Lay on : Organise, supply.
They LAID ON a buffet lunch at the conference.
Lay out : Spend money.
They LAID OUT thousands of pounds on their wedding reception.
Lead on : Falsely or cruelly raise hopes.
She LED HIM ON about her desire to get married.
Lead to : Result in.
The investigation LED TO the arrest of a number of suspects.
Leak out : Become public knowledge.
The company’s plans to close the factory LEAKED OUT and they were very embarrassed.
Lean on : Put pressure on someone to get them to do what you want.
The government has denied LEANING ON the Attorney General to get his approval of the war.
Leap at : Take an opportunity enthusiastically. He LEAPED AT the chance to visit.
Leap on : Show interest in or try to use something to your advantage.
They have LEAPT ON the bandwagon to increase sales.
Leap out at : Be very noticeable. Her face LEAPT OUT AT me the second I saw the photo.
Leap upon :Show interest in or try to use something to your advantage.
They have LEAPT UPON a couple of errors in the document and want to invalidate the agreement.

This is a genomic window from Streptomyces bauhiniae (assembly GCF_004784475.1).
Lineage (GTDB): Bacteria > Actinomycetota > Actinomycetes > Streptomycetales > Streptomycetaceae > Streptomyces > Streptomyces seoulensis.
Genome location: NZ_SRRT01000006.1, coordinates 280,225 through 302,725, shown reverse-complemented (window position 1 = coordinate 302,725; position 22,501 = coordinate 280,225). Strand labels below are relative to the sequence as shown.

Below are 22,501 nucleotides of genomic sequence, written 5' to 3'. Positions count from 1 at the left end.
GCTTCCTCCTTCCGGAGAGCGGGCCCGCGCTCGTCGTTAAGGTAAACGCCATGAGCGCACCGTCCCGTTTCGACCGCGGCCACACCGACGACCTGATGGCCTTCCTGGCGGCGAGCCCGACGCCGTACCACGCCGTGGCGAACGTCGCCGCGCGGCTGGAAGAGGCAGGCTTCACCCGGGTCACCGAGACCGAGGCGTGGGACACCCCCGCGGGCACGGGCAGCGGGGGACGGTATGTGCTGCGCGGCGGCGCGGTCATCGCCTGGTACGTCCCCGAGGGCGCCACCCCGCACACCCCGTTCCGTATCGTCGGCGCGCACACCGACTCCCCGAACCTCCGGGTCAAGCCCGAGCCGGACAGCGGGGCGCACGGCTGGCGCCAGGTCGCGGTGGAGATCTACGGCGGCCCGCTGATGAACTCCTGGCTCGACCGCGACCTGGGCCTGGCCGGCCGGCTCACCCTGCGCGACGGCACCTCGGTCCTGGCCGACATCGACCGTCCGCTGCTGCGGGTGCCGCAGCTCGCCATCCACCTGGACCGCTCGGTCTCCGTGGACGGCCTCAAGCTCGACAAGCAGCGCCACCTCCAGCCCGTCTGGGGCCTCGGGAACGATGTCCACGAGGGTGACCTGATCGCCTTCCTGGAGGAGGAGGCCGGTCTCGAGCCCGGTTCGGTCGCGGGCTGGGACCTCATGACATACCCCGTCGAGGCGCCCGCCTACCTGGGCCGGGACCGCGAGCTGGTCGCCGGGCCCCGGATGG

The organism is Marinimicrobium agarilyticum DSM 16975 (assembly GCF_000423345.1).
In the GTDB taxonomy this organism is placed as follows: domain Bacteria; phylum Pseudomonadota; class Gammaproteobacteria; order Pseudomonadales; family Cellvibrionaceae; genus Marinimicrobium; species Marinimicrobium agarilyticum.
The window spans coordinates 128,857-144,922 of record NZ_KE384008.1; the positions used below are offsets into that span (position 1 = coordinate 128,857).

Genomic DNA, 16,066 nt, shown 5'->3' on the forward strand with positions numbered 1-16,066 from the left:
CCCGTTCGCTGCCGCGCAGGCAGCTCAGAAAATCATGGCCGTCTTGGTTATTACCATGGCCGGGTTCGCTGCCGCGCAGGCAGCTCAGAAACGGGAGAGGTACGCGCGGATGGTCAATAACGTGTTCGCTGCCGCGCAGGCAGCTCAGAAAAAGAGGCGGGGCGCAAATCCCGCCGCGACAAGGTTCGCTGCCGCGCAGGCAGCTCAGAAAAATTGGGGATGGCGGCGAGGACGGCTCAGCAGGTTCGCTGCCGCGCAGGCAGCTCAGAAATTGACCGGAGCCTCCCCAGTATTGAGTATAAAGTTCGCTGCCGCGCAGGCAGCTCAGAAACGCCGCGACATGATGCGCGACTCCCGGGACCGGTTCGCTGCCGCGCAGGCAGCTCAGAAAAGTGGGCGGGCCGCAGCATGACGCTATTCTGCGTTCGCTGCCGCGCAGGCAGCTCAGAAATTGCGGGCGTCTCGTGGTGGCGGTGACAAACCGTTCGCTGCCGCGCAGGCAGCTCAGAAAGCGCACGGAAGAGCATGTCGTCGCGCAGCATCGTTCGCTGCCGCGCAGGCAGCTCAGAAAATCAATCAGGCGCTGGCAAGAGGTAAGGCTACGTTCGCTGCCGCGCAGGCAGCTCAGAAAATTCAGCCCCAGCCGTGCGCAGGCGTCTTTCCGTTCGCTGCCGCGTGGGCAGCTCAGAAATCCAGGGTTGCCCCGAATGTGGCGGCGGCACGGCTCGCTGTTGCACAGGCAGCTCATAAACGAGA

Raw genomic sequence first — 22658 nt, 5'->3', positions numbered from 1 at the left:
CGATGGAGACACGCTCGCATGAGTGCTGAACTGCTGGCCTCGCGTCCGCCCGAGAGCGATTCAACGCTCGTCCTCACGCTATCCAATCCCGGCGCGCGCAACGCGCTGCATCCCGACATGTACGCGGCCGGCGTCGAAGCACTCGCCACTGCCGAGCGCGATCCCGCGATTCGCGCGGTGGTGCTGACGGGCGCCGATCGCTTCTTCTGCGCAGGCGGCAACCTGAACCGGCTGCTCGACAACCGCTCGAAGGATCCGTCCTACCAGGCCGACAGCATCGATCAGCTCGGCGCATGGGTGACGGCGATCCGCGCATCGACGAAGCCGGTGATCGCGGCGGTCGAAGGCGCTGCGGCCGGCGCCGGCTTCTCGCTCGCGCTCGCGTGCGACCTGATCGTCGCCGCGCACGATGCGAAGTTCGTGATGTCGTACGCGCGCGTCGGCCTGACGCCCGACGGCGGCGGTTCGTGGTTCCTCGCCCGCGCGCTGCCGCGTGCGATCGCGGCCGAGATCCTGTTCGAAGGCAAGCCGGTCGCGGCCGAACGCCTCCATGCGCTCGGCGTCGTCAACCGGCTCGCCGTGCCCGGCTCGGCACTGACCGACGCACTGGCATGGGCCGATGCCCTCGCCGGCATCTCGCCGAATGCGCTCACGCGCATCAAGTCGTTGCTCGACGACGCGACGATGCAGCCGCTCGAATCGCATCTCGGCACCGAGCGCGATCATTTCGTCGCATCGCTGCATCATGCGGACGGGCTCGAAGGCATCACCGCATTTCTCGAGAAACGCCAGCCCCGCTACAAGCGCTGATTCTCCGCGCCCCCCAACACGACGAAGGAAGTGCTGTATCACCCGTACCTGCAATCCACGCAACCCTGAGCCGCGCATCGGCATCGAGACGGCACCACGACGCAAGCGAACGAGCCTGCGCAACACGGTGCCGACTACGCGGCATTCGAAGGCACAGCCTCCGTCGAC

Leave on : Not turn off.
LEAVE the TV ON; I want to hear the football results.
Leave out : Not include.
He was LEFT OUT of the side because he hasn’t been playing too well lately.
Let down : Disappoint, fail to keep an arrangement.
She failed to turn up and I felt badly LET DOWN.
Let down : Make clothes longer.
He’s grown so much, we’ll have to LET his trousers DOWN.
Let in : Allow someone to enter.
The doorstaff didn’t LET him IN the nightclub because he was wearing jeans.
Let off : Not punish.
The judge LET him OFF with a fine rather than a prison sentence since it was his first offence.
Let on : Tell a secret.
I didn’t mean to LET ON about the party; I just said it without thinking.
Let out : Allow to leave or go out.
The convict was LET OUT of prison after serving five years of an eight-year sentence.
Let out : Make a sound.
He LET OUT a huge sigh of relief when he heard the results.
Let out : Make clothes bigger.
I’ve put on so much weight that I’m going to have to LET my suits OUT.
Level off : Stabilize the altitude of an airplane.
The pilot LEVELED OFF at 5,000 meters.
Level out : Stabilize the altitude of an airplane.
The pilot LEVELED OUT at 5,000 meters.
Lie around : Act in a lazy or unproductive way.
Most days he would usually just LIE AROUND the house.
Lie down : Rest.
I’m going to LIE DOWN for a few minutes before we have to go out.
Lie with : Have the right to make a decision.
The decision about the contract LIES WITH the courts.
Lift off : Leave the ground- rocket or spaceship. 5-4-3-2-1- we have LIFT-OFF!
Light out : Leave suddenly.